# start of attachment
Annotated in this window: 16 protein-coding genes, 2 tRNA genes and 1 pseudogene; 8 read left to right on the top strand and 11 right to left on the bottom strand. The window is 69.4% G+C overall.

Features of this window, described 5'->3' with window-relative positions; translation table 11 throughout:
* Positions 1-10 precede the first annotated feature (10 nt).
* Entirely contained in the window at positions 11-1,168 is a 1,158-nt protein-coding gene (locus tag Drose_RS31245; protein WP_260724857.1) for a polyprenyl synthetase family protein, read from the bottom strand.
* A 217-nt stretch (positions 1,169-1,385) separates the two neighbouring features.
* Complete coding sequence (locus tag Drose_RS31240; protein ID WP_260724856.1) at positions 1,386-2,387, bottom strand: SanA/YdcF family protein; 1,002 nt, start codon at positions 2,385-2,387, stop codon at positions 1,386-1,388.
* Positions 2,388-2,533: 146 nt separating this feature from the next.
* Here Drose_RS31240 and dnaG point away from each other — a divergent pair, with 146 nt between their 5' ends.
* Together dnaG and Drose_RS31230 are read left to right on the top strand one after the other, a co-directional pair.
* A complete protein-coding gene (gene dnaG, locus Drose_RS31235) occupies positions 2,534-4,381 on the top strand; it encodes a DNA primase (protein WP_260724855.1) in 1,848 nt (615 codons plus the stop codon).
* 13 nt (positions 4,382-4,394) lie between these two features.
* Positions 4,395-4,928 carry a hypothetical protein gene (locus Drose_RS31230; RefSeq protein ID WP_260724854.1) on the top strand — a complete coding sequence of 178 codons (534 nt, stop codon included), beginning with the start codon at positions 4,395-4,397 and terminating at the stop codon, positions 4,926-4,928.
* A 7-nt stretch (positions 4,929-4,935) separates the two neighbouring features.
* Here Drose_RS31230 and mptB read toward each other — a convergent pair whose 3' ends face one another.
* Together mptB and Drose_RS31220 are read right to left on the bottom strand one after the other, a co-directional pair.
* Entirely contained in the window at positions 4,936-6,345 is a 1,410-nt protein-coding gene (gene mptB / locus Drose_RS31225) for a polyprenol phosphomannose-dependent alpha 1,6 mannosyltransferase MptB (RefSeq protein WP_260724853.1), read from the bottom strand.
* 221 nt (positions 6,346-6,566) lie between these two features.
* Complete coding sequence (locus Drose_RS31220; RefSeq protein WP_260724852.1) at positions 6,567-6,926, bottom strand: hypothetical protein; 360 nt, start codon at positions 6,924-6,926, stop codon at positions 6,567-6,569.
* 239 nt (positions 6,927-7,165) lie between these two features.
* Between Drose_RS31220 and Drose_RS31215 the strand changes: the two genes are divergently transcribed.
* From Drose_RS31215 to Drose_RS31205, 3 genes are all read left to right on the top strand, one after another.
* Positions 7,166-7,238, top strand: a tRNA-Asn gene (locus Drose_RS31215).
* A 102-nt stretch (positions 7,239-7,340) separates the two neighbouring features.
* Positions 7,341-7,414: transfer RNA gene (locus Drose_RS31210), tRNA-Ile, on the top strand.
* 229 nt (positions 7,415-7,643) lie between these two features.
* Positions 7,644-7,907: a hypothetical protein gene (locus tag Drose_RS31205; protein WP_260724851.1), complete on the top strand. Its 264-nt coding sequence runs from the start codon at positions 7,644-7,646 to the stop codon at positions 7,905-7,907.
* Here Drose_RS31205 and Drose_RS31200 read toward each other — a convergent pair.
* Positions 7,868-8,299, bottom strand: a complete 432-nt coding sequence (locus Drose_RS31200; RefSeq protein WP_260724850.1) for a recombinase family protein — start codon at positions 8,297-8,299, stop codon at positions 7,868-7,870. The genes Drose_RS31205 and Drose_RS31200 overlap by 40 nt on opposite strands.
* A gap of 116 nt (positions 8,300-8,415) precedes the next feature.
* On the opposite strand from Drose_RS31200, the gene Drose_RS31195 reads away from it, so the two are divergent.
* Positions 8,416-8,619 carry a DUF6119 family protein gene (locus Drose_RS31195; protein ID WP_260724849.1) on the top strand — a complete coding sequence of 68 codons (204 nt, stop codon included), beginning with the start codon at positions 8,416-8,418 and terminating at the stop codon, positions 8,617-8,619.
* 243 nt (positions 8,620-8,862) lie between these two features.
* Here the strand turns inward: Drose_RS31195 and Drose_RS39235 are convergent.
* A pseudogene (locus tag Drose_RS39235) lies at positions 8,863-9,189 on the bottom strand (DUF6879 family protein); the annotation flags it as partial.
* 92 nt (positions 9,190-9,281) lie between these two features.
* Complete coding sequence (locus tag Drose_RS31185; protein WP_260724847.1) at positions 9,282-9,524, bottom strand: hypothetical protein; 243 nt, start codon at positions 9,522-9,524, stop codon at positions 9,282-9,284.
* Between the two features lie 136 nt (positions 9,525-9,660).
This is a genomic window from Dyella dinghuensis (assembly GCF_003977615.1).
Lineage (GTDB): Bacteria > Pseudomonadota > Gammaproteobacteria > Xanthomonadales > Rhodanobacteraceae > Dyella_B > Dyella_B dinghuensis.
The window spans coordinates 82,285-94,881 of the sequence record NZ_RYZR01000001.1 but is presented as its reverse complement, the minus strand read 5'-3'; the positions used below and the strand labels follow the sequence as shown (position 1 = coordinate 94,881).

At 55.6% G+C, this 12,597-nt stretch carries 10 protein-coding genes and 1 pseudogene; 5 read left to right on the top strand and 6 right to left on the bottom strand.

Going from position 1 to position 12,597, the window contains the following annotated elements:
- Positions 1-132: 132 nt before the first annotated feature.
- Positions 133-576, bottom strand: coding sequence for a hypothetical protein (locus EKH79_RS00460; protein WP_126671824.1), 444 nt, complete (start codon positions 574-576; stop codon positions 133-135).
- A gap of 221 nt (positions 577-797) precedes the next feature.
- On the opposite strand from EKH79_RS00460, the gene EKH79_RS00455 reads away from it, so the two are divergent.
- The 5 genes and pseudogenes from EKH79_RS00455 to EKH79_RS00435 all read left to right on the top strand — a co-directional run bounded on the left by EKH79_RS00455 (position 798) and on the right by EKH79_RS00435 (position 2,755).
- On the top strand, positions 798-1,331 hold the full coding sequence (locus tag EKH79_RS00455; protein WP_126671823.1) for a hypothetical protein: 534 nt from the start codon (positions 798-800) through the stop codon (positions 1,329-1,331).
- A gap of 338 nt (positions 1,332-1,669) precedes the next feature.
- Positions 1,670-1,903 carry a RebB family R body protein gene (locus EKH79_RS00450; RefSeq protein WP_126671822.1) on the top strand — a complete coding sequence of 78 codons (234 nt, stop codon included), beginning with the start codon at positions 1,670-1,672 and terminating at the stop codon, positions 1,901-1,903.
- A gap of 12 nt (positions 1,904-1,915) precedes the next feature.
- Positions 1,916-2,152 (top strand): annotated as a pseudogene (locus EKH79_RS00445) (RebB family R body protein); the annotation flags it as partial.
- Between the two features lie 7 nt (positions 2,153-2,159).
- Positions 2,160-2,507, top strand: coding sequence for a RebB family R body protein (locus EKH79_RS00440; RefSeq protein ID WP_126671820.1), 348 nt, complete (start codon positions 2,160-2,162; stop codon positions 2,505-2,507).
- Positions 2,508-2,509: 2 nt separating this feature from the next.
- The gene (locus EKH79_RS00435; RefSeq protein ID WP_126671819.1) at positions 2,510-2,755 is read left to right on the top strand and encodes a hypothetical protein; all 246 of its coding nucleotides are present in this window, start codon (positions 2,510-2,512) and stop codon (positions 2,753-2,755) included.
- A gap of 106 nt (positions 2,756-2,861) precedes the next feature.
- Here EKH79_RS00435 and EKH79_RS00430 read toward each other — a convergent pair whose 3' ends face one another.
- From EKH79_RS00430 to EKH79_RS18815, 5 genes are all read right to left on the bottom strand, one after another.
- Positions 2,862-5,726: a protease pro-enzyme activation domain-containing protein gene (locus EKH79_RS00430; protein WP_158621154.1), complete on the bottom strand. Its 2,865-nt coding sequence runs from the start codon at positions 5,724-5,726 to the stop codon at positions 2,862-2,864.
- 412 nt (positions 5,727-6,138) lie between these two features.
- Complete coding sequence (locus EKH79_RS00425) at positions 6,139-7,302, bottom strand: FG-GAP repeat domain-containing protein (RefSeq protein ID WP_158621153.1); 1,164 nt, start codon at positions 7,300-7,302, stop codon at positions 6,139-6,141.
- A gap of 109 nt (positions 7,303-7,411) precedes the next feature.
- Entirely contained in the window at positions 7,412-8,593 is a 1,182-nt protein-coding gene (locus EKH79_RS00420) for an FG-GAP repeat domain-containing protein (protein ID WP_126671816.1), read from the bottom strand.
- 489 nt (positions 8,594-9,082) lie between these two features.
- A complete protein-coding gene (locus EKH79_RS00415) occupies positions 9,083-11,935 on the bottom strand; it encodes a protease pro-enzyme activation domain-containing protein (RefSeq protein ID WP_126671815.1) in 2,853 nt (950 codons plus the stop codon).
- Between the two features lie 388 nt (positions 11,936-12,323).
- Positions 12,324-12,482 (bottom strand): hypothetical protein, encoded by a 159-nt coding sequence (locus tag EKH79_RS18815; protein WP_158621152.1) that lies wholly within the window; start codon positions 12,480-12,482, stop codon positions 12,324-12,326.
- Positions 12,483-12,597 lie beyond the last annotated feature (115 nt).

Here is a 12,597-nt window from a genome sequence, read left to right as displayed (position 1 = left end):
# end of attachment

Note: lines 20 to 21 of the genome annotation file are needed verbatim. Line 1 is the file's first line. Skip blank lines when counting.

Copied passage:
* Between Drose_RS31220 and Drose_RS31215 the strand changes: the two genes are divergently transcribed.
* From Drose_RS31215 to Drose_RS31205, 3 genes are all read left to right on the top strand, one after another.